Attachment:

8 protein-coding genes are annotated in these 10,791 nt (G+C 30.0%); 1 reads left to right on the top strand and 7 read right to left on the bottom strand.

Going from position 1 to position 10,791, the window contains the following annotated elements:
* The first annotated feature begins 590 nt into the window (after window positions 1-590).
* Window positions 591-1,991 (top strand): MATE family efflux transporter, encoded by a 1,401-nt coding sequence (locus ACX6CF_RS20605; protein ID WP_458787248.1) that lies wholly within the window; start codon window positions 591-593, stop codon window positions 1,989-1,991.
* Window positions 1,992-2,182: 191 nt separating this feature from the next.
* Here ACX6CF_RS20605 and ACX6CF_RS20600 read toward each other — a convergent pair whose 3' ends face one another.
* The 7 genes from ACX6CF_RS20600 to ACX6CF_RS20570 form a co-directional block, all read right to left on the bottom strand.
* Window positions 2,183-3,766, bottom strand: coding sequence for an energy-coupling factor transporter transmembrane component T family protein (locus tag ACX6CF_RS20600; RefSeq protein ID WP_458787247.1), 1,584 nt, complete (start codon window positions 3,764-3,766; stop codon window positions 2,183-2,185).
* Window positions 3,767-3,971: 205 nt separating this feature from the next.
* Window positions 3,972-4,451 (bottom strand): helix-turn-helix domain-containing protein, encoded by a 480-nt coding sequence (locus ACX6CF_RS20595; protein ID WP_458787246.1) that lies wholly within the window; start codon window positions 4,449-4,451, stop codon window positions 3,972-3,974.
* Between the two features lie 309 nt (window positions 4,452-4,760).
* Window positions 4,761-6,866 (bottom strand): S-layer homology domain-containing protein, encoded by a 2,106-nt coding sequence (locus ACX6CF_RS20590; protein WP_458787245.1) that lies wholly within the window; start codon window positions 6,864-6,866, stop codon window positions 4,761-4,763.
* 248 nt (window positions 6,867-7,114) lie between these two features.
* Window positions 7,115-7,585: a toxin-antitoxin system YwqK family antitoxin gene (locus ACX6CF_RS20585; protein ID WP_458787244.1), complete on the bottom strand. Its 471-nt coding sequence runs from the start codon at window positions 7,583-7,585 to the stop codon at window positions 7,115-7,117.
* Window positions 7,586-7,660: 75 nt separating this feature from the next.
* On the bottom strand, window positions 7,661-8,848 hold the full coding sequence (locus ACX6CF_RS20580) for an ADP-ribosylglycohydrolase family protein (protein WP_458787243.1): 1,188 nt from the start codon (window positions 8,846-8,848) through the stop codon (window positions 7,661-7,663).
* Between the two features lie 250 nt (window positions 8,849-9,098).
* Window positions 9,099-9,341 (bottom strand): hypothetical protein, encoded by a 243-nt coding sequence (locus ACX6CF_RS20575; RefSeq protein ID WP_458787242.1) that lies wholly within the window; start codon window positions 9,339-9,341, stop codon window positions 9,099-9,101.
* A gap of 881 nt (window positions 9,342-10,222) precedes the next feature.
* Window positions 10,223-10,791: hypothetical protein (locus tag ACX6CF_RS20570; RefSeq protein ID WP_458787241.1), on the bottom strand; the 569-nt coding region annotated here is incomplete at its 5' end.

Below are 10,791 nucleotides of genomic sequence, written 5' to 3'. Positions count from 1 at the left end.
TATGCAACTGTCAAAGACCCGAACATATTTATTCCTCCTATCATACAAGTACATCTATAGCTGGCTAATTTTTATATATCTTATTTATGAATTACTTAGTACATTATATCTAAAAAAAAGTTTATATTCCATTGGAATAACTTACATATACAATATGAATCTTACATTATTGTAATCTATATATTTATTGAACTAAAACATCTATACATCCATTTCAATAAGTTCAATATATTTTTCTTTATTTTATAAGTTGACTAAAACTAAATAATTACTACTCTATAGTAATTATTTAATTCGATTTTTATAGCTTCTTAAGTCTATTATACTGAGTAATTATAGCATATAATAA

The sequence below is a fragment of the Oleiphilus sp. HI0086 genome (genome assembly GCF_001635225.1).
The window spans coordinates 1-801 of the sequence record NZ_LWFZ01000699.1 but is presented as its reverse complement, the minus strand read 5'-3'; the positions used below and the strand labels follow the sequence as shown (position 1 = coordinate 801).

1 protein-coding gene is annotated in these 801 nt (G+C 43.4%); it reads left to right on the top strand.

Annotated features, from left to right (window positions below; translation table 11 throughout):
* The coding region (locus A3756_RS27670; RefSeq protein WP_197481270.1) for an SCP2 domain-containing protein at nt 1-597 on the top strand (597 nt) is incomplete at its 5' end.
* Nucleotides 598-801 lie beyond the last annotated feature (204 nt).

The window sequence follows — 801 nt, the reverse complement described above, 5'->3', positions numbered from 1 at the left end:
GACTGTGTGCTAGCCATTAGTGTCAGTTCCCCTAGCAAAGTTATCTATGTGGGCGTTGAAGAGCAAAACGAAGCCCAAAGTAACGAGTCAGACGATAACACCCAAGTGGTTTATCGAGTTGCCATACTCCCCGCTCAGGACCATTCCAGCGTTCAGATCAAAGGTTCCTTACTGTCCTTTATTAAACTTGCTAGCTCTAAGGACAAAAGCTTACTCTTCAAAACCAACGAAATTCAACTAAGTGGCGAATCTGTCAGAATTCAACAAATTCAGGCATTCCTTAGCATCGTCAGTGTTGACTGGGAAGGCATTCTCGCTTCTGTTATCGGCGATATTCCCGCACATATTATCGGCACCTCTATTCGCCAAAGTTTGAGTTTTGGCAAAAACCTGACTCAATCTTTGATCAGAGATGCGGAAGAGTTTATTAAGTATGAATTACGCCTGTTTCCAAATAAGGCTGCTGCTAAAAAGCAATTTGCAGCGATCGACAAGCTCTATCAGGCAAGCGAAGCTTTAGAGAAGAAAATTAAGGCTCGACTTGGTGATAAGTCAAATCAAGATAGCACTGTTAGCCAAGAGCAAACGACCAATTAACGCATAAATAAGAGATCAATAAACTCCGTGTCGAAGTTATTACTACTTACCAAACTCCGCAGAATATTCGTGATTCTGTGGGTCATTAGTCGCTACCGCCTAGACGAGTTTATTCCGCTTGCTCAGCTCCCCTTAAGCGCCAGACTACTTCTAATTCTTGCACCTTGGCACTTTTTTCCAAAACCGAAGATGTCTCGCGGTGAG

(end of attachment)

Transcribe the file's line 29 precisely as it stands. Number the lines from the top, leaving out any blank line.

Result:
The window sequence follows — 801 nt, the reverse complement described above, 5'->3', positions numbered from 1 at the left end: